Athletic by Nature (1): Cheetahs Are Faster than Ferrari


Everyone looks up to athletes and sports champions; everyone dreams of a fit body. While many work out to get fit, others practice sports to maintain their fitness; some champion the sports they practice, but only a lucky few are athletes by nature. Different wild animals enjoy very unique physical abilities that are essential for their survival. If we can say so, these amazing features would enable their owners to achieve historical Olympic records. From super-fast runners to mind-blowing weightlifters and skilful swimmers, the animal kingdom is ready to set impressive examples.

Ask anyone which is the world’s largest creature, and they will say blue whales; ask them which is the world’s fastest creature and the simple answer will be cheetahs. Cheetahs (Acinonyx jubatus) are the fastest animals on land, reaching speeds up to 120 km per hour; these incredible cats shatter all records. While the Jamaican runner Usain Bolt set the world’s fastest record—100 meters in 9.58 seconds—the fasted recorded cheetah, named Sarah, clocked a time of 5.95 seconds. A Ferrari Enzo can accelerate to 97 km per hour in 3.14 seconds, whereas cheetahs can go from 0 km to 104 km per hour in three strides in only 3 seconds. Amazing, is it not? How does this happen?

Well, we can say that cheetahs are built for speed, and that speed is the result of some very special aerodynamic physical attributes. For example, it has a slender lightweight body, a small head, a flattened rib cage, and long thin legs that minimize air resistance. A cheetah’s tail is more than half of its length, which maintains control and balance during running so it does not spin out during fast turns.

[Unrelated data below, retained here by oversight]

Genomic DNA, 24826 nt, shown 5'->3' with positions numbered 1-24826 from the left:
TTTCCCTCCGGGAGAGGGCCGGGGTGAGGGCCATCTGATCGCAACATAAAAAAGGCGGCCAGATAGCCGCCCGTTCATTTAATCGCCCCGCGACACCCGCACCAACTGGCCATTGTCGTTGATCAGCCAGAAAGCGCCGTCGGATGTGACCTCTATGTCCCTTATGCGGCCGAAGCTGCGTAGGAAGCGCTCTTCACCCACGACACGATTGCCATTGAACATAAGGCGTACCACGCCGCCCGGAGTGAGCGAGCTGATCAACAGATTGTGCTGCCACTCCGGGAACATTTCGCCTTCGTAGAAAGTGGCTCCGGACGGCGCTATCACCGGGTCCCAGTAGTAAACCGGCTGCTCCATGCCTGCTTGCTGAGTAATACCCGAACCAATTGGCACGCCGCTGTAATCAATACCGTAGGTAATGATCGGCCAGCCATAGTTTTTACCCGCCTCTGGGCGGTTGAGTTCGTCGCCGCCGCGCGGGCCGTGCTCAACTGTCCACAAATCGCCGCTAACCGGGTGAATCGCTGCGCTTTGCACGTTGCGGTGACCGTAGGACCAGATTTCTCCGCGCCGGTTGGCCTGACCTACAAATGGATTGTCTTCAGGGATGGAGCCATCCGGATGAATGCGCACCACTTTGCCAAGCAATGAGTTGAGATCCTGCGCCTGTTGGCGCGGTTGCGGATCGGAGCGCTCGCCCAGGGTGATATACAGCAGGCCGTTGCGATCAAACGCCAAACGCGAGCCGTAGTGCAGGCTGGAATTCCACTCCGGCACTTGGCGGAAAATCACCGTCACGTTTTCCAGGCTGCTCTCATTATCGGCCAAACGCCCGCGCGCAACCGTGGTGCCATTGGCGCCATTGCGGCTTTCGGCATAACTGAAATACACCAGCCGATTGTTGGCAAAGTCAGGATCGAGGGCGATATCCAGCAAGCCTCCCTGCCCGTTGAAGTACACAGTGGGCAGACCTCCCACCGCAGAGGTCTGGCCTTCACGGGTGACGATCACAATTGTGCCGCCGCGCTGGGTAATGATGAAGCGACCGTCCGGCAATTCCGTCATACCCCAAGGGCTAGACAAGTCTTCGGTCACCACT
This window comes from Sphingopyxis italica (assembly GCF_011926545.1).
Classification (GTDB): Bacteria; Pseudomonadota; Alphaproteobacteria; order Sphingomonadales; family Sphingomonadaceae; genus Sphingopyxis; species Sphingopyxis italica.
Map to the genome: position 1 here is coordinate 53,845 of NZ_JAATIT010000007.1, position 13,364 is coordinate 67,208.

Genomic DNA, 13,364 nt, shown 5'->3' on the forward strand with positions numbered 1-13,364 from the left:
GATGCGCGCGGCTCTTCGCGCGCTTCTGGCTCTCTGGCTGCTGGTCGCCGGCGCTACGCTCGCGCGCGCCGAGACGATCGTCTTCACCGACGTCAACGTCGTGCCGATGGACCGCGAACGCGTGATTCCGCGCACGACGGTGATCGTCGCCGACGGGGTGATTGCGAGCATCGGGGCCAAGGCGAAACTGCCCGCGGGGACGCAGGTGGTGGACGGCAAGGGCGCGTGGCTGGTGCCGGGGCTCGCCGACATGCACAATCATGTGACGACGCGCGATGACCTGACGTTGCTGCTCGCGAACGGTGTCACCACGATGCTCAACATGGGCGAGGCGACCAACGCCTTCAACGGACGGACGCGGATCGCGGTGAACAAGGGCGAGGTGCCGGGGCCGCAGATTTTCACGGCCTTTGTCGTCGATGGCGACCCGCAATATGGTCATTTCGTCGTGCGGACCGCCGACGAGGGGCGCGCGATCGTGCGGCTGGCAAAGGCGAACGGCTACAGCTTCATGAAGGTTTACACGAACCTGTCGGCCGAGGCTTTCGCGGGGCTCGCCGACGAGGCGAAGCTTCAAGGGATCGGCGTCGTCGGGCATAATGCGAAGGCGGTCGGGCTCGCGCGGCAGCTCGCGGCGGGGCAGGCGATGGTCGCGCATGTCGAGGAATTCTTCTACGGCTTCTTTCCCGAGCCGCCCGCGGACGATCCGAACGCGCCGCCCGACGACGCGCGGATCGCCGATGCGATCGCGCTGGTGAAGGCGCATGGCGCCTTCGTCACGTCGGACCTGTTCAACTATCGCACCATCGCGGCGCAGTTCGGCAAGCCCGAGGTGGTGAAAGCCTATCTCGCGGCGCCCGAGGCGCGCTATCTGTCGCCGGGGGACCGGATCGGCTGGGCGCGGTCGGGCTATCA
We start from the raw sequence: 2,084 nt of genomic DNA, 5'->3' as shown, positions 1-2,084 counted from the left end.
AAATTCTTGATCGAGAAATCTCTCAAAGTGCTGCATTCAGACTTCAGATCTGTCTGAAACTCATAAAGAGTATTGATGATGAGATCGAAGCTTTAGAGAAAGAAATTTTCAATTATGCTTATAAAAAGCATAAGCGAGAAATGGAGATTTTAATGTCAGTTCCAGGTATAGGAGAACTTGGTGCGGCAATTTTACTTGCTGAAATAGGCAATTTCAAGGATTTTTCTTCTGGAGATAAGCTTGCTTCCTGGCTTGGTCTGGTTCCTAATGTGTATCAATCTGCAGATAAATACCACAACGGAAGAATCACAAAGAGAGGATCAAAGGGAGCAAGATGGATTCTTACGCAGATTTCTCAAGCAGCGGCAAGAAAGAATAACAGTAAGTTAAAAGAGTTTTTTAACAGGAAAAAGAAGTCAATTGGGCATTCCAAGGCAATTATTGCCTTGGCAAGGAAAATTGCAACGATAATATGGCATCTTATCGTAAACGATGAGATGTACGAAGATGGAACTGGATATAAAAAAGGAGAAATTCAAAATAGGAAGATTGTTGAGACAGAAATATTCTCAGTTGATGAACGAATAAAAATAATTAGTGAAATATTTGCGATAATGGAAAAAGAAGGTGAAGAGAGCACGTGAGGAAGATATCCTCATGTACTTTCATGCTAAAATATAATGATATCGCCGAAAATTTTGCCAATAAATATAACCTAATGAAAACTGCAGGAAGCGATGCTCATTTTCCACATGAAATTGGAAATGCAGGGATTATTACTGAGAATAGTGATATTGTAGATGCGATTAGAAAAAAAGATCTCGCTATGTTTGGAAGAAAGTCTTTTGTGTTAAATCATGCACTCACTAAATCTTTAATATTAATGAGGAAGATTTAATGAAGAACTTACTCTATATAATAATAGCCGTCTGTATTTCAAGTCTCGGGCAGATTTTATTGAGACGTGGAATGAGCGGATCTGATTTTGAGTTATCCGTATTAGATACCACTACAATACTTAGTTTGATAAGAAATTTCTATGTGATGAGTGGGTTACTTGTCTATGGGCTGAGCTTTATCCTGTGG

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The wide strides cheetahs can make are striking, reaching 7.5 meters wide thanks to their flexible spine; moreover, cheetahs have special cleat feet that help them grip the ground while running. They can complete up to three strides in one second with one foot on the ground at any time. Additionally, cheetahs are equipped with oversized powerful hearts that pump huge amounts of blood, as well as large lungs and nostrils that allow for fast and deep air intake. They also have long eyes that provide a fast, wide-angle view of their surroundings even at top speed.

However, speed has its drawbacks; namely, the need to rest as it puts serious strain on the animal’s heart. As a result, a cheetah’s chase is short-lived, typically lasting about 30 seconds covering about 550 meters. Another drawback is that their slender small bodies make them weaker than other predators. This means that they will always run, rather than fight, when attacked. They also would run rather than defend their young against predators, which  contributes to the survival problem of such an endangered species. Unfortunately, only an estimated 9,000 to 12,000 cheetahs live outside zoos today in Africa and Iran.

Again and again, Mother Nature surprises us; this time, with its gifted champions. This brief account is only an invitation for eager minds to know how different amazing creatures work and to speculate “the work of Allah, who perfected all things”—Surat An-Naml (verse 88).


The article was first published in print in SCIplanet, Summer 2018.

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